With the warmer months ahead of us, ice cream will become a preferred sweet treat for many. However, you might want to be careful on eating too much of it, as a recent study conducted by a team of researchers of the Oregon Research Institute in Eugene, Oregon has discovered that ice cream can be addictive in a way similar to drugs.
As per the researchers words: “The more you eat ice cream, the more you need to eat in order for your brain to sends signals that it’s enjoying the treat!”
Researchers Kyle S. Burger and Eric Stice studied how the brain responds to eating ice cream over time. For this purposes, they surveyed 151 teenagers about their food cravings.
They picked teens that were at a healthy weight and showed them pictures of a chocolate milkshake while scanning their brains to see how strong their cravings were. Then, the researchers measured brain activity when the subjects drank a tasteless liquid. Finally, they gave the teens real milkshakes while scanning their brains again.
The teens who reported eating the most ice cream in the period of time prior to the study enjoyed the shakes the least, according to scans that tracked activity in the brain associated with reward.
"Our results provide novel evidence that frequent consumption of ice cream, independent of body fat, is related to a reduction in reward-region responsivity in humans, paralleling the tolerance observed in drug addiction," the researchers say in the study.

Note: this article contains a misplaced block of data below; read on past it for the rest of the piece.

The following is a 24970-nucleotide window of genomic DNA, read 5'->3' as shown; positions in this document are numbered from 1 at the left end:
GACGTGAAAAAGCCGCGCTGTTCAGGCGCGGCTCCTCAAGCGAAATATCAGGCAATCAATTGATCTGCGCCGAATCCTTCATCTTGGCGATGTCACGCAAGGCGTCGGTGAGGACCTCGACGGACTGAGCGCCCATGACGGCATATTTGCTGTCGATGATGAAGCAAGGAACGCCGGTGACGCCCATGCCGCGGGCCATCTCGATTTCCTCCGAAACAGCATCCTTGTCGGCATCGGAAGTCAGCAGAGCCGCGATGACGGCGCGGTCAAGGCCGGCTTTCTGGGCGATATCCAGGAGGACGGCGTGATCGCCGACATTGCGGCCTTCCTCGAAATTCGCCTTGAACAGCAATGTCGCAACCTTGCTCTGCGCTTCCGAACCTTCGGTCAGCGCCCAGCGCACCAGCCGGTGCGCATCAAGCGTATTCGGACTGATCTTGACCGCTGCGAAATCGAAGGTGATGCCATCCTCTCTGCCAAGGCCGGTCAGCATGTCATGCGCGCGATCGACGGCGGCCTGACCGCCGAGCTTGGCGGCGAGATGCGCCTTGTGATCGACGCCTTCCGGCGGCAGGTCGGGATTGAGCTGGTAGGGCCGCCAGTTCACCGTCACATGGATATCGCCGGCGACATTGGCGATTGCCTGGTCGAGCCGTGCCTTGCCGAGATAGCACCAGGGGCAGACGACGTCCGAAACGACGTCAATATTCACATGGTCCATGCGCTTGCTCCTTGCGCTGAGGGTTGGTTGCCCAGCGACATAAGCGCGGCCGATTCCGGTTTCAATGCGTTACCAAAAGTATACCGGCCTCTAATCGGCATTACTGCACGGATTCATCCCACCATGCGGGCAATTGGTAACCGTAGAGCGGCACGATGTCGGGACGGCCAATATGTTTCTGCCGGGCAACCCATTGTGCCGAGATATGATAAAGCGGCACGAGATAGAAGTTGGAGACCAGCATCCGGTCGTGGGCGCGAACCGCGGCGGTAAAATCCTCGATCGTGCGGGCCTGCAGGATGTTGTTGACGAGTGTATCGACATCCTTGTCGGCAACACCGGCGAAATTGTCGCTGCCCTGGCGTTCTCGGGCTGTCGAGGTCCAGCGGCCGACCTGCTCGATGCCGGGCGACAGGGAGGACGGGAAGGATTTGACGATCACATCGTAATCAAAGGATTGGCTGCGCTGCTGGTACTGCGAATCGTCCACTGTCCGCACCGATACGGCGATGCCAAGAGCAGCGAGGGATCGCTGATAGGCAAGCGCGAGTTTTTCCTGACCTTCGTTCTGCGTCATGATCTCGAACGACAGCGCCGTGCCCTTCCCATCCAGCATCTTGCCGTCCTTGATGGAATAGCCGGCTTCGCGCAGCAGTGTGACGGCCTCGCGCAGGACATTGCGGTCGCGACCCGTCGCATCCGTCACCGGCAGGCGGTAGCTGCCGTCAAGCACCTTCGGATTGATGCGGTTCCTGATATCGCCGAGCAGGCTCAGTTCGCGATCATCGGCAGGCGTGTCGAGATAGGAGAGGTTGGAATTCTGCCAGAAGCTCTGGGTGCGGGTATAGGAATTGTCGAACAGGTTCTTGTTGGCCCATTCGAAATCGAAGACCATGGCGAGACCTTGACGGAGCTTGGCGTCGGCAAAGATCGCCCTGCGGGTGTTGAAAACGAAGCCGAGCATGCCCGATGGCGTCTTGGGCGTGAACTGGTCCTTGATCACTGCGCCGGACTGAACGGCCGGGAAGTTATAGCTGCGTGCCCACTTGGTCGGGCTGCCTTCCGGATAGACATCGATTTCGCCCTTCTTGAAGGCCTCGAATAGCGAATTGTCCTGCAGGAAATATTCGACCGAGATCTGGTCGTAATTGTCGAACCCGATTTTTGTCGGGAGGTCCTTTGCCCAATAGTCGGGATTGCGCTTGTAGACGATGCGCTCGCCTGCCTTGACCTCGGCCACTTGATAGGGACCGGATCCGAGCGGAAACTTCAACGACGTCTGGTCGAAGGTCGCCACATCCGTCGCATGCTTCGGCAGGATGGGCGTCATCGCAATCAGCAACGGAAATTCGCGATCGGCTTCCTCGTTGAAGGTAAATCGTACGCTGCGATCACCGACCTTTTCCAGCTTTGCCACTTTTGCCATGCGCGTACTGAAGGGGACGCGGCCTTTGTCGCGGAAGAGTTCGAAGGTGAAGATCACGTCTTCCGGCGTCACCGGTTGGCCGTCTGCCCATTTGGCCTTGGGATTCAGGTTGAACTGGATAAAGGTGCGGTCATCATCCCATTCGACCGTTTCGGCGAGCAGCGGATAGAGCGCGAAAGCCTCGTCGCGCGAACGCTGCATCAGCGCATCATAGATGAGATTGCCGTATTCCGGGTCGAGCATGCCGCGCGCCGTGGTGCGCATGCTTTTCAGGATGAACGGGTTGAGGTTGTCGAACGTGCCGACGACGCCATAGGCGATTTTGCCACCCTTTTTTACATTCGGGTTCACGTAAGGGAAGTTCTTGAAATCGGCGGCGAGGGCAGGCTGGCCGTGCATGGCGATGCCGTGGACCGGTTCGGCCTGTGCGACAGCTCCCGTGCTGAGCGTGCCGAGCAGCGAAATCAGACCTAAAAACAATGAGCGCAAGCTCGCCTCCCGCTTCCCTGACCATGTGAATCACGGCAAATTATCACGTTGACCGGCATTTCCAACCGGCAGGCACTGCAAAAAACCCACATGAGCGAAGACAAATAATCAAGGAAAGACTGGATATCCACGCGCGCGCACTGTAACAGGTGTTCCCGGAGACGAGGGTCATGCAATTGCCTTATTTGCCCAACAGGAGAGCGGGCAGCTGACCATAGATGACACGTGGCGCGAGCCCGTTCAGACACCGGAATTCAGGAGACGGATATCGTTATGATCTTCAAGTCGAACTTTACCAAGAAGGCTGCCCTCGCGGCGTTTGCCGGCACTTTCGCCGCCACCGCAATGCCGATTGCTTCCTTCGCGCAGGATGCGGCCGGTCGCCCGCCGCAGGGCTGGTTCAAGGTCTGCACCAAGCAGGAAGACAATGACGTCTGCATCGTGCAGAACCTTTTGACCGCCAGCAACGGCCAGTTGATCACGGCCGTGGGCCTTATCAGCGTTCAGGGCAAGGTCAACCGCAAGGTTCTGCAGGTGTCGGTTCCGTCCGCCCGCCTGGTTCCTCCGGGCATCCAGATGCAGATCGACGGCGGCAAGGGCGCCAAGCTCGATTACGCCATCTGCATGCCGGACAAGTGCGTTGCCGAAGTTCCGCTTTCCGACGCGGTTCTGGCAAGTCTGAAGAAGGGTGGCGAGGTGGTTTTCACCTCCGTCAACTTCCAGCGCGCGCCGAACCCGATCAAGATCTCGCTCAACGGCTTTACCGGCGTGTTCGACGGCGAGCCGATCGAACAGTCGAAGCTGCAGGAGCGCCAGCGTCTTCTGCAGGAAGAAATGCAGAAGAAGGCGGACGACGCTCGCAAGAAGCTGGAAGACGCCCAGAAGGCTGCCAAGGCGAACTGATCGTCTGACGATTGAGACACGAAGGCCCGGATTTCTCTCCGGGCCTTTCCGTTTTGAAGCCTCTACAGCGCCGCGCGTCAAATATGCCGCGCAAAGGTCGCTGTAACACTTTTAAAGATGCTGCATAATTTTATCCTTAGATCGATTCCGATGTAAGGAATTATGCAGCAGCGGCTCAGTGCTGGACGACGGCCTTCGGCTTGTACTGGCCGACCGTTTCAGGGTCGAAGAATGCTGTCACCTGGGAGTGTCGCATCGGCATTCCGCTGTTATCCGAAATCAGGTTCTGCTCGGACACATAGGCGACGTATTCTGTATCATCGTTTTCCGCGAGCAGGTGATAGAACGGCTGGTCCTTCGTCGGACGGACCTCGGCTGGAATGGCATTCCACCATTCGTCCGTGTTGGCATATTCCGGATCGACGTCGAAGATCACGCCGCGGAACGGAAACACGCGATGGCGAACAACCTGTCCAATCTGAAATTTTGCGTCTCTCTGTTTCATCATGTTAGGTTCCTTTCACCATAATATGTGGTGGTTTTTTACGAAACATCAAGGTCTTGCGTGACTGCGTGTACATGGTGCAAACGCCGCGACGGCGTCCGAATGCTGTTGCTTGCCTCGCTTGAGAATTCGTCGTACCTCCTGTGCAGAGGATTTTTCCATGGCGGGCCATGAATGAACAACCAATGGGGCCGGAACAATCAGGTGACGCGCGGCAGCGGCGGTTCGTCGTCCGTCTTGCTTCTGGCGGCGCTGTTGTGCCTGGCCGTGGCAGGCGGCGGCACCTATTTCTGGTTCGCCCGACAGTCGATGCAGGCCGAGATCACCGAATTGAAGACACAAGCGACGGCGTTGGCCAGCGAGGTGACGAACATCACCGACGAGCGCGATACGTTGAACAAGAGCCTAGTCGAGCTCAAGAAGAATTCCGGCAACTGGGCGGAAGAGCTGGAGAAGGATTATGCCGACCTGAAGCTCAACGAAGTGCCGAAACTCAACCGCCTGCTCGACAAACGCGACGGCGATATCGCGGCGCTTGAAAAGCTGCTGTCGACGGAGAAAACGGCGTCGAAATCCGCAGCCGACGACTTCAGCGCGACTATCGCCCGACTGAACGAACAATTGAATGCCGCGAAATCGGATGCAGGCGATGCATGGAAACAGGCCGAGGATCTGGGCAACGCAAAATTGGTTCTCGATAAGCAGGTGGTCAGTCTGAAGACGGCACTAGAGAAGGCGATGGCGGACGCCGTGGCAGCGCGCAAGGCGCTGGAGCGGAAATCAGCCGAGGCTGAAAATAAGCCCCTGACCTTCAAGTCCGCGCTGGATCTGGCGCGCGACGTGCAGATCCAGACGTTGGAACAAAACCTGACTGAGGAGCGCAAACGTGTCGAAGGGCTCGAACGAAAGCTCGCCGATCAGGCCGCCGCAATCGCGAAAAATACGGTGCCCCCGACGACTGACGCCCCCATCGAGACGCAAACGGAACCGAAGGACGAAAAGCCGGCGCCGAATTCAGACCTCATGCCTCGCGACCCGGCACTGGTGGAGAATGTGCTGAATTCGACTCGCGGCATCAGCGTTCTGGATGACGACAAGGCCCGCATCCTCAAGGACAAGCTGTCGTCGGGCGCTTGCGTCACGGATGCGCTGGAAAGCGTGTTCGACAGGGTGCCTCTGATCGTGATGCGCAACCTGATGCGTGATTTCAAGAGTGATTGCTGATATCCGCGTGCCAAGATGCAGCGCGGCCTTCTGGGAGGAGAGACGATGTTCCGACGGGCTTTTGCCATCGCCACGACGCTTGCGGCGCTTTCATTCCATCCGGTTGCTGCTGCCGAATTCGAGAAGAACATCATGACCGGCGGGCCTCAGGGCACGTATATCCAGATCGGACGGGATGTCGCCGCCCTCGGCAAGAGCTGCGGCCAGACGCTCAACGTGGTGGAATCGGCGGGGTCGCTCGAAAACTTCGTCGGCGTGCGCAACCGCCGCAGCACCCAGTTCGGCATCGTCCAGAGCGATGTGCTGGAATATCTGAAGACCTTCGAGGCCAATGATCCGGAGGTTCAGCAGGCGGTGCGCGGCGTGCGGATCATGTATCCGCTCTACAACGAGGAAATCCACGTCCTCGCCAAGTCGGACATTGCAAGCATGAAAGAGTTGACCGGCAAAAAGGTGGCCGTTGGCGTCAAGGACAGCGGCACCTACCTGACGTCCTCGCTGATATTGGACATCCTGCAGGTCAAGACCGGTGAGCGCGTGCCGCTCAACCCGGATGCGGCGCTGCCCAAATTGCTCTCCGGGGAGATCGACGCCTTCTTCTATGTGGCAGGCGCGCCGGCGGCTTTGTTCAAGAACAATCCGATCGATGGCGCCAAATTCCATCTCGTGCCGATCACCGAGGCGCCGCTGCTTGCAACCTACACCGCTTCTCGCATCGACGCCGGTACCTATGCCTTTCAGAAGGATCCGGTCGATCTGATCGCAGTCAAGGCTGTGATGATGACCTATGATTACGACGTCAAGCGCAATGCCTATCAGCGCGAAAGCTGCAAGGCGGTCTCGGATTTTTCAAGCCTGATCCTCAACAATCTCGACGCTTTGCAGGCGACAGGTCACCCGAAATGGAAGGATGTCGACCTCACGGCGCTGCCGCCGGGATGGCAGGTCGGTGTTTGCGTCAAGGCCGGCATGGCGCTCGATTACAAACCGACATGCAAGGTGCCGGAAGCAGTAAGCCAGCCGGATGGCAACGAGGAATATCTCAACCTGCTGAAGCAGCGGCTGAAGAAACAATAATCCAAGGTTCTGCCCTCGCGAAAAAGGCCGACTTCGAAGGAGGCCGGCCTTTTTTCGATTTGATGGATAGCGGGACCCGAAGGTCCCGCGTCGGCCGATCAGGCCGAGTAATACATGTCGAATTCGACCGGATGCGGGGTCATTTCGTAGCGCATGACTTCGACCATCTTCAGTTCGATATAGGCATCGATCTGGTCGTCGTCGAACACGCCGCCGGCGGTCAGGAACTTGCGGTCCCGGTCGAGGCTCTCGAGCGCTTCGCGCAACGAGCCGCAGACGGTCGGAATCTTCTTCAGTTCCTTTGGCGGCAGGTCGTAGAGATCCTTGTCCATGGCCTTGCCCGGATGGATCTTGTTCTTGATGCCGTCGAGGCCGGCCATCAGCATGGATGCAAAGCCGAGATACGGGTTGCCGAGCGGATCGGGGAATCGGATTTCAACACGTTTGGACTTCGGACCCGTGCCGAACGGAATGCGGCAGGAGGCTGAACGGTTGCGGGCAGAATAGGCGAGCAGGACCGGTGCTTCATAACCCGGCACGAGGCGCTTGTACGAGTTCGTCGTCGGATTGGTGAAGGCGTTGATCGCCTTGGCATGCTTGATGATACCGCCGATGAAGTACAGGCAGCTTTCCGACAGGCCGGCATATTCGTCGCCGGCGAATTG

In other words: The more you have it, the more of it you need in order to experience pleasure from it.
“We believe that means the more an individual is consuming a high-fat, high-sugar and high-energy food, they develop a tolerance of it in a similar fashion that you see happening with drug addiction or alcohol addiction," said Burger.
Burger said that the study suggests the changes in the brain are happening well before obesity sets in. And the differences in brain activity also seem only to be associated with ice cream and not other foods like hamburgers, French fries or chocolate, although they don't yet know why.
While the effects of ice cream on the reward center of the brain seem to mimic those from drugs, Burger stressed that the study does not suggest that ice cream is addicting.
That notion is a controversial one. And consensus has yet to be reached among researchers.
The fact is that true addiction, is characterized by tolerance, withdrawal and loss of control over use. Ice cream, according to some, does not have these effects on people.
But others disagree, "Addicts exhibit behaviors that are harmful to themselves (and they know it), yet they continue to engage in the behavior," said Dr. Bob Gwyther, a professor of family medicine at the University of North Carolina School of Medicine in Chapel Hill to ABC News. "Picture someone standing in front of the refrigerator with a pint of ice cream, eating the entire carton, despite the fact that they are obese, diabetic or whatever."
Gwyther said many of his patients have tearfully described times when they gulped ice cream, knowing it was unhealthy but unable to stop their behavior.
“Hyper- rewarding food cause changes in the brain akin to what we see with tobacco and alcohol. Meaning that food addiction is not open and shut observation, but our food environment preys on people by manufacturing food designed to amp up rewards and vulnerable people can become addicts” said Ashley Gearhardt a Yale psychology PhD candidate who also conducted research using milkshakes.
Burger hopes the study can help uncover why some people head to the refrigerator or freezer for a reward while others engage in healthier behaviors, such as exercise, which could in turn explain how certain foods "contribute to the development and maintenance of obesity."
Bottom line is: when summer comes, try to not crave ice cream too much at once. Even if you don’t get addicted to it you might lose some pleasure in eating it.